Wednesday, July 3, 2013

House of Steel or "Why Am I Living in this Lunchbox?": Lustron Homes

by Jane Jones, HCHM Archivist
You have heard of the "Man of Steel," the new Superman Movie now showing. Have you ever heard of the House of Steel?  Hang a picture? Use a magnet.  Instead of just your refrigerator filled with magnets your whole house could become filled with magnetized reminders.  Not only would you water your outside plants, but you could lift that hose slightly and wash down your outside walls! No need to paint the house. The all-steel, pre-fab Lustron home provoked one owner to say, "Why am I living in this lunch box?"

From Luston home ad
     Newton has one Lustron Home at 408 Mead.  In 2001 it was featured on the Historical Society's Home Tour.  The house was built by M.R. Stauffer, Wichita contractor, in 1949.  The local overseer was Jean Coleman who was Stauffer's son-in-law and the person who persuaded Stauffer to build this unique home.  In fact, Coleman put down money to bring this project to fruition.
      An open house was held September 10, 1949 in Newton showing this rather unusual home.  It was all steel, insulated and heated, and erected on a concrete platform.  The home had built-in plumbing, electric wiring conduits and was equipped with all utilities.  An article in the Kansan described the house as having a "large" living room, dinette, utility room, two "commodius" bedrooms, a "large beautiful" bathroom and a "world" of closets and "built-in" fixtures.  Everything was as complete and handy as a "pocket in a shirt" which is probably real estate jargon for small and compact!  All Lustron homes in Kansas are now on the National Historic Register.
Lustron home, 408 Mead
     According to Elizabeth Rosin of Historic Preservation Services, LLC of Kansas City, MO from a letter received in December, 2000, 2500 Lustron homes were built nationwide between 1948 and 1950.  Of that number 100 existed in Kansas as of the year 2000.  Lustron home manufacturing was part of the suburban house building boom in America after World War II.  Due to the wartime economy there had developed a housing shortage. Returning GIs starting families wanted affordable housing.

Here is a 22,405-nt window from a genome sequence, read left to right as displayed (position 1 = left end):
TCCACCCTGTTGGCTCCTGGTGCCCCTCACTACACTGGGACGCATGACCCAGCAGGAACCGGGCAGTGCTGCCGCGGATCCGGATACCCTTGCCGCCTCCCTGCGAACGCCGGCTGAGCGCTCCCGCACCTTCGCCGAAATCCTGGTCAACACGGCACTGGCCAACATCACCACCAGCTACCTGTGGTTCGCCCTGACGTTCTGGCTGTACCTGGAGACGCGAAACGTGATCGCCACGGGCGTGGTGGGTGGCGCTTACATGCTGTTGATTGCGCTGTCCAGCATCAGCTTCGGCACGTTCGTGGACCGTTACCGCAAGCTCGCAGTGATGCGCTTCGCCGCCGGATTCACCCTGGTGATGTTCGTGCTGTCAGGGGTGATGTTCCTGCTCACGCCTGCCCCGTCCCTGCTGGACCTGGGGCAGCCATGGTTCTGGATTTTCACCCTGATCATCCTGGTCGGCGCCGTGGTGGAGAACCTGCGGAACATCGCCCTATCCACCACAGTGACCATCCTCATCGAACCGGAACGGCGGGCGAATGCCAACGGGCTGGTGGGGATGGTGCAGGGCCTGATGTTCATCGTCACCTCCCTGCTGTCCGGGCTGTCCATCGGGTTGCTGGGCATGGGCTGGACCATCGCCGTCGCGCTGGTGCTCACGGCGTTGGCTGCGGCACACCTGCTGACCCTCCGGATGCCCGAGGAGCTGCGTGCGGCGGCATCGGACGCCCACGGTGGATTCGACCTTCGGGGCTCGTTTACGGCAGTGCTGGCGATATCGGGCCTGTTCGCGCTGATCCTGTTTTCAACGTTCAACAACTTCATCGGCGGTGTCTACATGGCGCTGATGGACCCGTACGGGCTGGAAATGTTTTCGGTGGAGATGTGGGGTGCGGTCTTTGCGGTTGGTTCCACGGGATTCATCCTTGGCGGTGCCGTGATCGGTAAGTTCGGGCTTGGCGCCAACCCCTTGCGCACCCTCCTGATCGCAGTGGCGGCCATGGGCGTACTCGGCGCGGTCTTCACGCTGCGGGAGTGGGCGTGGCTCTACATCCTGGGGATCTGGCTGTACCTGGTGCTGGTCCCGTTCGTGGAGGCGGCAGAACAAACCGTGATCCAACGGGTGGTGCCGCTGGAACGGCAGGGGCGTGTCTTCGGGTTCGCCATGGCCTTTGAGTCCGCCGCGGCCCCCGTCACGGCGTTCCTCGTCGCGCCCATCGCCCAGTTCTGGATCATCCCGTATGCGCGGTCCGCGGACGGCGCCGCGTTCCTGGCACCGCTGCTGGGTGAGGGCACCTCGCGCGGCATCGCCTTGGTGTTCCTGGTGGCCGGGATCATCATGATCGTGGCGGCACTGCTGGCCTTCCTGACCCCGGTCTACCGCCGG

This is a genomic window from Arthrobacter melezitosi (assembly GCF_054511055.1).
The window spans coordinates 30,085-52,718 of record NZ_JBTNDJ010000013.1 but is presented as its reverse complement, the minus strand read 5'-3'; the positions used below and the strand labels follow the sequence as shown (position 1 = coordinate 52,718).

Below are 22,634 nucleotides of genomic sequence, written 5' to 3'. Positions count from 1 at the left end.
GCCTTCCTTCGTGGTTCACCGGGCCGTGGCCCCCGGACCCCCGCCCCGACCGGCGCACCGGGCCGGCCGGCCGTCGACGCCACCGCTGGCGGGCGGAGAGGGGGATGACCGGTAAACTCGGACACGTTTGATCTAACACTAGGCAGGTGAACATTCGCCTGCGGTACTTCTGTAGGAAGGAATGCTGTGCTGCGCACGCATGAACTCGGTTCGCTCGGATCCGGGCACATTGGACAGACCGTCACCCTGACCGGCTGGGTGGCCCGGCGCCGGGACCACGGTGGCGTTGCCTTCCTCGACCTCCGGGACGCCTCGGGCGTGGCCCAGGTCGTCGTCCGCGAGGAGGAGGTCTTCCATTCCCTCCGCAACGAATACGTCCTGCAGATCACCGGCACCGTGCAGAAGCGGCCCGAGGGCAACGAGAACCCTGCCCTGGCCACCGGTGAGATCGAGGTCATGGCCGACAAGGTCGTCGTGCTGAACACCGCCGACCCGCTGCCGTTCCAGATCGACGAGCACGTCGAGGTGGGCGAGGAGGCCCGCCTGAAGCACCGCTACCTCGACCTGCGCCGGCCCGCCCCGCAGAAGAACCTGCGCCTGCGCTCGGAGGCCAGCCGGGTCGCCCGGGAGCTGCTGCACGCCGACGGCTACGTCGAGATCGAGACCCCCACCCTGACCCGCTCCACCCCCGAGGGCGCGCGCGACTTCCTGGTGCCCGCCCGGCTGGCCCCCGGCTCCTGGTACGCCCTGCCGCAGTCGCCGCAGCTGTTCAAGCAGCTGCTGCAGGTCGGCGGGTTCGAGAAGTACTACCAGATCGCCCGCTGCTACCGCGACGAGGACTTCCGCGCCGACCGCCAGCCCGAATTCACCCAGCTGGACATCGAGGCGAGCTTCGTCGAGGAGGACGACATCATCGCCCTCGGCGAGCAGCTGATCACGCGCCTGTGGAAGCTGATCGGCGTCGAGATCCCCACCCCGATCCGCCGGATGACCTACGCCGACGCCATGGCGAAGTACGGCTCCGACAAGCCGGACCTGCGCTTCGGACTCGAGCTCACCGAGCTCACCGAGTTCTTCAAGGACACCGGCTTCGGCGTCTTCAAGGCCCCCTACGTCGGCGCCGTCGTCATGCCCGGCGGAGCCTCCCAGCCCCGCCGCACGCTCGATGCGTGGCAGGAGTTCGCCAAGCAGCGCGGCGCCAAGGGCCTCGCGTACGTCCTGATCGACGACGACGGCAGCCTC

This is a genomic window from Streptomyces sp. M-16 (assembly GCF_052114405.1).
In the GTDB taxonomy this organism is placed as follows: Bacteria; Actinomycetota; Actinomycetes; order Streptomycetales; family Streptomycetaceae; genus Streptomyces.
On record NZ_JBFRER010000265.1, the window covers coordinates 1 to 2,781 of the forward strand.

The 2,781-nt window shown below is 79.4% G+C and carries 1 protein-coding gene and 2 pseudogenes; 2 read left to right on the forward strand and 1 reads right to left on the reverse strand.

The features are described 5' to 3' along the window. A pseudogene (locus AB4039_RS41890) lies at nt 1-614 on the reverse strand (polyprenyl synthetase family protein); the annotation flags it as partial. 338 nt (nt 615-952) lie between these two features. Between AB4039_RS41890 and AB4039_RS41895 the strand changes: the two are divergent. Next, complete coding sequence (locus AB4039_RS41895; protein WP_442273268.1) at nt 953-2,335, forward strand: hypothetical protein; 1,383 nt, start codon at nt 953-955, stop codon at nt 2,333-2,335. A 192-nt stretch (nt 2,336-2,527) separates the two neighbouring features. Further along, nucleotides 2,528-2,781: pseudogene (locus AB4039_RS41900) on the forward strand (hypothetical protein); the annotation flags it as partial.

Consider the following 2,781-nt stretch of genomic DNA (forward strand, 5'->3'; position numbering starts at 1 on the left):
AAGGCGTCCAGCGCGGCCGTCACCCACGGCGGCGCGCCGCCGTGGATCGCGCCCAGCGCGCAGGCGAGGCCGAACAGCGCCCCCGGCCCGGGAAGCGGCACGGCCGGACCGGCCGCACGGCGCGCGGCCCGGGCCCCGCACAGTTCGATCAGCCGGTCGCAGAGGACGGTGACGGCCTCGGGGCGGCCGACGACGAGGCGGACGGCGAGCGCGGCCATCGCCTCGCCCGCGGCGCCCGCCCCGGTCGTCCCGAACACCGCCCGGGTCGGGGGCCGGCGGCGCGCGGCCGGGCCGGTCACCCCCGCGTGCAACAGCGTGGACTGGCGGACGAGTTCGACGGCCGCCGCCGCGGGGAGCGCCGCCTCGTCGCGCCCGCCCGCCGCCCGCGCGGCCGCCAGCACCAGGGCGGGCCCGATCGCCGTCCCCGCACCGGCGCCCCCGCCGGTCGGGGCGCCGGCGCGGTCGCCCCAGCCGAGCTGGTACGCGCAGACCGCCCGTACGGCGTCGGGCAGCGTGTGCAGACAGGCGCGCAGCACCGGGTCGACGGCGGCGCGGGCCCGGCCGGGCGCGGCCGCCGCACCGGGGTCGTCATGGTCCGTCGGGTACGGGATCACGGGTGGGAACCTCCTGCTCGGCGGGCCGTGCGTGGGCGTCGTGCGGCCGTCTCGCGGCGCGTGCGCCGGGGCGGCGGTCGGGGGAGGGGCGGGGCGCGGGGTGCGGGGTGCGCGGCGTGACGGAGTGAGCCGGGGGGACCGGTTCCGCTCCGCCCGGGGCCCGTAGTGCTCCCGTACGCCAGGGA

Carl Stradlund, a Swedish immigrant was a self-taught engineer and the founder of the Lustron Corporation.  These pre-fab homes were thought to be the future for middle-class home ownership.  Costing $8,000-$10,000 depending on the model, they were to be manufactured on an assembly line like automobiles.  In fact, automobile workers were first hire-es at the Lustron plant in Columbus, Ohio.  Most models had at least 30,000 parts and could be loaded on Lustron trucks, taken to the building site and put up in 72 hours. 
     Financial problems dogged Stradlund, as well as, Washington politics. Backed by the Reconstruction Finance Corporation Stradlund received an initial investment to start manufacturing his steel homes. But the company found itself in the middle of a tug-of-war between the idealistic Stradlund who just wanted to build affordable homes and Washington bureaucrats who wanted to skim money from the project. The RFC tried to get their cronies to become major stockholders in Lustron even replacing Stradlund.  Carl refused to fold and ended up losing the company. He "went bust in 1950, leaving millions in debt and thousands of factory workers unemployed."
      Now Lustron homes are special historic oddities representing a different time in American housing.

 Historic Preservation Services, LLC December 26, 2000.
Lustron Home is Open to Guests.  Newton Evening-Republican Sept 10, 1949
Man of Steel: 2008 Farmers' Almanac
Lustron Luxury
E-Mail from Gini Johnson, daughter of Jean Coleman June, 2013
Lustron: The House America's Been Waiting For: A Documentary Film by Ed Moore, Bill Kubota & Bill Ferehawk 2002. (loaned by Gini Johnson) 
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